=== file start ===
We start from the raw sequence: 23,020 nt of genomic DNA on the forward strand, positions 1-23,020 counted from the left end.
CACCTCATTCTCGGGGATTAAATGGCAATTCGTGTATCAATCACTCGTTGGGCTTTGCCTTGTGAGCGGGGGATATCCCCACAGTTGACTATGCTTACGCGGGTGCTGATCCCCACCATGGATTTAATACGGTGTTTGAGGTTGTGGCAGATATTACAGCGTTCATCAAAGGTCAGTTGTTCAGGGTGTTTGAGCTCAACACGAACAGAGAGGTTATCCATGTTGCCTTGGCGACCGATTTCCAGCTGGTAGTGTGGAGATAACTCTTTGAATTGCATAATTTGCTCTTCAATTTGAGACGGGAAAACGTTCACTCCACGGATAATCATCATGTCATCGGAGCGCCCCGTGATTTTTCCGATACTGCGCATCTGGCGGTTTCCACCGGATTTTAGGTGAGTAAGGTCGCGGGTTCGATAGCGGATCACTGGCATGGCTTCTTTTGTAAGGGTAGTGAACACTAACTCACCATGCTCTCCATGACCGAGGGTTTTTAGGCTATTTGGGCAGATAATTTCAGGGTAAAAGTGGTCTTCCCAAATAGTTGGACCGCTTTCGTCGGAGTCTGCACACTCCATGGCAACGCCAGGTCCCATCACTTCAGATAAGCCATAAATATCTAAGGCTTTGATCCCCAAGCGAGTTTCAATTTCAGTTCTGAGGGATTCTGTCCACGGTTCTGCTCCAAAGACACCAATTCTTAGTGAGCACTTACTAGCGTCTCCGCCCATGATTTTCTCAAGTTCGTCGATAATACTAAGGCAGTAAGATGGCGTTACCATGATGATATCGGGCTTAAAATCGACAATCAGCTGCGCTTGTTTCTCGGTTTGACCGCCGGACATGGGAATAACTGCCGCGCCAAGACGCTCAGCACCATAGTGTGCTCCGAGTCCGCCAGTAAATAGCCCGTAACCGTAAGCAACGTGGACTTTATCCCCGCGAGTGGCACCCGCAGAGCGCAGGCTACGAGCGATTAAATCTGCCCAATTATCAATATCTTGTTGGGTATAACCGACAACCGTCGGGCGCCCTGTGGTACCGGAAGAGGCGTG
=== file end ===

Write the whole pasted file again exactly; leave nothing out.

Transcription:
We start from the raw sequence: 23,020 nt of genomic DNA on the forward strand, positions 1-23,020 counted from the left end.
CACCTCATTCTCGGGGATTAAATGGCAATTCGTGTATCAATCACTCGTTGGGCTTTGCCTTGTGAGCGGGGGATATCCCCACAGTTGACTATGCTTACGCGGGTGCTGATCCCCACCATGGATTTAATACGGTGTTTGAGGTTGTGGCAGATATTACAGCGTTCATCAAAGGTCAGTTGTTCAGGGTGTTTGAGCTCAACACGAACAGAGAGGTTATCCATGTTGCCTTGGCGACCGATTTCCAGCTGGTAGTGTGGAGATAACTCTTTGAATTGCATAATTTGCTCTTCAATTTGAGACGGGAAAACGTTCACTCCACGGATAATCATCATGTCATCGGAGCGCCCCGTGATTTTTCCGATACTGCGCATCTGGCGGTTTCCACCGGATTTTAGGTGAGTAAGGTCGCGGGTTCGATAGCGGATCACTGGCATGGCTTCTTTTGTAAGGGTAGTGAACACTAACTCACCATGCTCTCCATGACCGAGGGTTTTTAGGCTATTTGGGCAGATAATTTCAGGGTAAAAGTGGTCTTCCCAAATAGTTGGACCGCTTTCGTCGGAGTCTGCACACTCCATGGCAACGCCAGGTCCCATCACTTCAGATAAGCCATAAATATCTAAGGCTTTGATCCCCAAGCGAGTTTCAATTTCAGTTCTGAGGGATTCTGTCCACGGTTCTGCTCCAAAGACACCAATTCTTAGTGAGCACTTACTAGCGTCTCCGCCCATGATTTTCTCAAGTTCGTCGATAATACTAAGGCAGTAAGATGGCGTTACCATGATGATATCGGGCTTAAAATCGACAATCAGCTGCGCTTGTTTCTCGGTTTGACCGCCGGACATGGGAATAACTGCCGCGCCAAGACGCTCAGCACCATAGTGTGCTCCGAGTCCGCCAGTAAATAGCCCGTAACCGTAAGCAACGTGGACTTTATCCCCGCGAGTGGCACCCGCAGAGCGCAGGCTACGAGCGATTAAATCTGCCCAATTATCAATATCTTGTTGGGTATAACCGACAACCGTCGGGCGCCCTGTGGTACCGGAAGAGGCGTG